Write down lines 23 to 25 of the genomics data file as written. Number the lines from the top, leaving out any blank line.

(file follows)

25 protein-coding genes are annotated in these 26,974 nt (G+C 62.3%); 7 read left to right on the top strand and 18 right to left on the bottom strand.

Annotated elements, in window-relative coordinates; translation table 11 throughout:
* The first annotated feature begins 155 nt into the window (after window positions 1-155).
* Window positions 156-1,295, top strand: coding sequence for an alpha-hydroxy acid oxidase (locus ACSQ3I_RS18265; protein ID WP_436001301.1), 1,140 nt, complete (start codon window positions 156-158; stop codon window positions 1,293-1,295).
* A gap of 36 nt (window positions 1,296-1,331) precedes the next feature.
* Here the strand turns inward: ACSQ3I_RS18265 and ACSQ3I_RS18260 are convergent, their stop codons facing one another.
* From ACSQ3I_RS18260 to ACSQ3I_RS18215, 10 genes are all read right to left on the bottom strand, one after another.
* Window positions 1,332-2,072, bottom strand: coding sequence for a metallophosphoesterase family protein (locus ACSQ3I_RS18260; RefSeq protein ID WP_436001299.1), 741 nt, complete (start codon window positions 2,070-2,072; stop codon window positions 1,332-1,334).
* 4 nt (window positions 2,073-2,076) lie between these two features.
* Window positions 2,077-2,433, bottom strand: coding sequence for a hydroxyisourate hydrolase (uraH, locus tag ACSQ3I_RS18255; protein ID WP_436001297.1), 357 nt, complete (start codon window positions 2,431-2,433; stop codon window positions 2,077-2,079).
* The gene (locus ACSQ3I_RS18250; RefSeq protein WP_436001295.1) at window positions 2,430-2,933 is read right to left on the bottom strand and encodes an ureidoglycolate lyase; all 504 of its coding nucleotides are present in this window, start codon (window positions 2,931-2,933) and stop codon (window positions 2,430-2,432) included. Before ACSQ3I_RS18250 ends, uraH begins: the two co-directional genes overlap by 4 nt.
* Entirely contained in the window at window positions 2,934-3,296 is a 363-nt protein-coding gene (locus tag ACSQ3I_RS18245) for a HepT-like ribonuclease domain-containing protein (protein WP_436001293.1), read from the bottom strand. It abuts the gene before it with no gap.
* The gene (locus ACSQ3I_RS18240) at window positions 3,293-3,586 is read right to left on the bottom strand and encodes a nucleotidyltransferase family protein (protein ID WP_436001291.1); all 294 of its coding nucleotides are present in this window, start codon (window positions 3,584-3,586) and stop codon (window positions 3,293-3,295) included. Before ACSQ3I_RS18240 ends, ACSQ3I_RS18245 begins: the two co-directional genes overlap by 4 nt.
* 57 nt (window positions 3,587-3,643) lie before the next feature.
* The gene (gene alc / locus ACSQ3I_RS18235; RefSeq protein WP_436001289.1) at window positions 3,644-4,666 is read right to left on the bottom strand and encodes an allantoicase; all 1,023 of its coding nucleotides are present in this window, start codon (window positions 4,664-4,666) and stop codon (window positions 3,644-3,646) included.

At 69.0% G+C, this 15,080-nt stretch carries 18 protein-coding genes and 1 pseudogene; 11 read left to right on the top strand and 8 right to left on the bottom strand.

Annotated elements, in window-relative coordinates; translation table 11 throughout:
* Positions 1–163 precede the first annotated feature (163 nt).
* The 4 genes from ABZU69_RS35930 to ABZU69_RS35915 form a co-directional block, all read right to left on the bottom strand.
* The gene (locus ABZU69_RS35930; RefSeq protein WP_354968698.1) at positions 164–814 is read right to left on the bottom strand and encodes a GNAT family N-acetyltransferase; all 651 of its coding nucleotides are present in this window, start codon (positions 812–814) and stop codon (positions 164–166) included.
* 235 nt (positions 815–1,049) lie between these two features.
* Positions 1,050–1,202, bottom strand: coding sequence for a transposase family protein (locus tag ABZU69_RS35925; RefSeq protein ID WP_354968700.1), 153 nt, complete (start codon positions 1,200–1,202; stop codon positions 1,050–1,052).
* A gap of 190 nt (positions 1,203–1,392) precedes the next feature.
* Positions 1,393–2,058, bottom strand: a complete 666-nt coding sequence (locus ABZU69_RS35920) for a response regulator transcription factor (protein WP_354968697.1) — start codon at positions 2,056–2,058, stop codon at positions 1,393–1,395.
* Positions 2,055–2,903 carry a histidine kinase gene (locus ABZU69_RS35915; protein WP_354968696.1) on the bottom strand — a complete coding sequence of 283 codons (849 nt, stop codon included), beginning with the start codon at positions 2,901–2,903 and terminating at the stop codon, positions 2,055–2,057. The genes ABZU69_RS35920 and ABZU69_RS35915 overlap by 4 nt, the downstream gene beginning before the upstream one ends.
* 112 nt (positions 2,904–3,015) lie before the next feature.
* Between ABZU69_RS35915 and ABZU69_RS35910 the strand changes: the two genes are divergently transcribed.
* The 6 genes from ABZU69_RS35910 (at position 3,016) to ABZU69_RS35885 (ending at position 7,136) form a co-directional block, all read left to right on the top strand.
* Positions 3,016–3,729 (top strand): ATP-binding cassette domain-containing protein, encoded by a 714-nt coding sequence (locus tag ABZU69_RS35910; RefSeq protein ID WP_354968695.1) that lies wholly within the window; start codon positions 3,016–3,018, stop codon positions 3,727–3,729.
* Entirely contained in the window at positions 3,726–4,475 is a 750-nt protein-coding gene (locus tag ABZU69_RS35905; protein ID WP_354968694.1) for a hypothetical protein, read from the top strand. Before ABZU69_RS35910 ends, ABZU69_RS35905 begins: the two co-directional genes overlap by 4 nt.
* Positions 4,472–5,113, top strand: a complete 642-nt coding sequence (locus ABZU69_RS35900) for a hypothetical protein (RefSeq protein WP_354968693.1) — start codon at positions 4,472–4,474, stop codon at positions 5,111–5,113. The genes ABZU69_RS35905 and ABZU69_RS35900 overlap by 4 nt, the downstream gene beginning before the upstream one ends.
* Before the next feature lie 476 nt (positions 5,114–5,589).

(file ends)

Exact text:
* A gap of 190 nt (positions 1,203–1,392) precedes the next feature.
* Positions 1,393–2,058, bottom strand: a complete 666-nt coding sequence (locus ABZU69_RS35920) for a response regulator transcription factor (protein WP_354968697.1) — start codon at positions 2,056–2,058, stop codon at positions 1,393–1,395.
* Positions 2,055–2,903 carry a histidine kinase gene (locus ABZU69_RS35915; protein WP_354968696.1) on the bottom strand — a complete coding sequence of 283 codons (849 nt, stop codon included), beginning with the start codon at positions 2,901–2,903 and terminating at the stop codon, positions 2,055–2,057. The genes ABZU69_RS35920 and ABZU69_RS35915 overlap by 4 nt, the downstream gene beginning before the upstream one ends.